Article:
Posted: Thursday, April 23, 2020. 7:38 pm CST.
By BBN Staff: Friends for Conservation and Development (FCD) informed that on April 23, an over-flight supported by the Protected Areas Conservation Trust (PACT) was conducted covering 90 kilometres of the western border with the aim of documenting the extent of forest fires in the Chiquibul-Maya Mountains.
FCD notes that forest fires are ominously visible throughout the landscape and a blanket smoke is descending over and covering the towns and villages.
In the Vaca Forest Reserve, large patches of forest have been cleared and fires are actively fuming and carbon emissions sent to the atmosphere.
In Chiquibul and Caracol, likewise some patches appear burnt already while dozens of wild fire fumes appear on the landscape still actively consuming vegetation on the forest floor and displacing wildlife.
Using VIIRS Fire Alert Data, a total of 286 hotspots have been registered in the Vaca Forest, while in Caracol a total of 89 and in the Chiquibul National Park a total of 125 hotspots.
These have been registered throughout the period from 1 st January to 21st April 2020.
FCD notes that fires in both Caracol and Chiquibul have been set up by Guatemalan farmers and cattle ranchers, with an environmental damage that undermines all the reclamation efforts ongoing in the Chiquibul. The fire crossed the main Cebada road and large trees have also collapsed on the road making access that more difficult.
In the Vaca these have been provoked by Guatemalan cattle ranchers along the border, but also by farmers operating inside the reserve.
Given the remoteness of the area, inaccessibility, topography and absence of water sources in the Vaca, Caracol and Chiquibul it is difficult to combat the cross-border fires.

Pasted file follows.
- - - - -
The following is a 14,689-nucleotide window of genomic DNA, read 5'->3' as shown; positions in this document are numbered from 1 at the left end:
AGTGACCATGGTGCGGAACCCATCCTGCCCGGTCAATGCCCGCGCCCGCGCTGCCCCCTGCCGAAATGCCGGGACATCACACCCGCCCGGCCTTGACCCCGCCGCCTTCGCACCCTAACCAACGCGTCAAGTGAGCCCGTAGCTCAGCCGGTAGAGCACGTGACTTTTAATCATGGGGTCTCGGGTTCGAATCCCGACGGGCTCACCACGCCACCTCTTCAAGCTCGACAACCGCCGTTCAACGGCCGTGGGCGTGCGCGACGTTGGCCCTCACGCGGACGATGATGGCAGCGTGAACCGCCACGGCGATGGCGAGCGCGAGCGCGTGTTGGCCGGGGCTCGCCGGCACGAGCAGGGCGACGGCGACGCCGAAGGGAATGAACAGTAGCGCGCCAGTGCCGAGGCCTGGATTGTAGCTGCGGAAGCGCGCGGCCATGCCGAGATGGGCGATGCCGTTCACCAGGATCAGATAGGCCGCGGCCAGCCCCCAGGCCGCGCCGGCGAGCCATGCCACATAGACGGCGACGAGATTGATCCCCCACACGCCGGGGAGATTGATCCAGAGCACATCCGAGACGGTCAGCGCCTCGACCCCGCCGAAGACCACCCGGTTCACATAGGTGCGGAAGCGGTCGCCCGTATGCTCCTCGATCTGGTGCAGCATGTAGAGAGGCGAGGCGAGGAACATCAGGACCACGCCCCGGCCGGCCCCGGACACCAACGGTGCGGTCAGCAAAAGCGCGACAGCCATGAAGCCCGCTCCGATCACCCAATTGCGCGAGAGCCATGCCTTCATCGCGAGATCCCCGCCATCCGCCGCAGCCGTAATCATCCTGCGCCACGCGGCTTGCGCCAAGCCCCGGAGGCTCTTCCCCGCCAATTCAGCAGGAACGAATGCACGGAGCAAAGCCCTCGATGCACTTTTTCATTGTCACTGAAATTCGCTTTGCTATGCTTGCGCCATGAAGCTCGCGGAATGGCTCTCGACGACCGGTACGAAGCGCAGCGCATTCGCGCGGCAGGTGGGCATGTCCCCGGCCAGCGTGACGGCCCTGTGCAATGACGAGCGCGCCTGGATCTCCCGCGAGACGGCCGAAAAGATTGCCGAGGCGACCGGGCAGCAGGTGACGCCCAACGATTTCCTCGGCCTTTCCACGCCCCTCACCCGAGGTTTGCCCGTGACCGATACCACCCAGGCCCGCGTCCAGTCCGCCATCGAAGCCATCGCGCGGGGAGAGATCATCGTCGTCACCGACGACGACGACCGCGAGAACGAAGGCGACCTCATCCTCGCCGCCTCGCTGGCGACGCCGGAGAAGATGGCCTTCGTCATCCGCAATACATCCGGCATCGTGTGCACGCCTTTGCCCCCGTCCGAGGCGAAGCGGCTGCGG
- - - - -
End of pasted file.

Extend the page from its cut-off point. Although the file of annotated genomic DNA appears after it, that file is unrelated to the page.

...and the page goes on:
FCD, however, recommends the following:
1. The Government of Belize to do an exchange of note to the Guatemalan Government about the serious environmental impacts created by Guatemalan farmers and ranchers on Belizean territory and for them to dissuade their populations from further incursions and encroachments in compliance with the Confidence Building Measures and Belizean environmental regulations.
2. Develop a full mapping of the extent and effects caused by the fires through a Commission comprised of Belize and Guatemalan authorities and promote an open dialogue with targeted communities on the adjacency zone through the leadership of the Organization of American States.
3. Institute a Binational Forest Fire Prevention Taskforce as recommended on the MoU for the Protection of the Environment signed by both Governments in 2014 that prevents future upsurge of this environmental threat in the Chiquibul-Maya Mountain landscape.
4. Create an intense annual binational environmental education and outreach campaign in advance of the dry weather with the aim of sensitizing populations across borders of the regulations and guidelines.
5. Impose heavy fines and imprisonment on anyone one found slash and burning the forest in the protected areas.
6. Build local capabilities to combat forest fires and acquire the proper equipment to address tropical montane wild fires.
7. Maintain a monitoring presence at Conservation Posts and boost up patrols as a formidable presence to deter agricultural encroachments and cattle ranching
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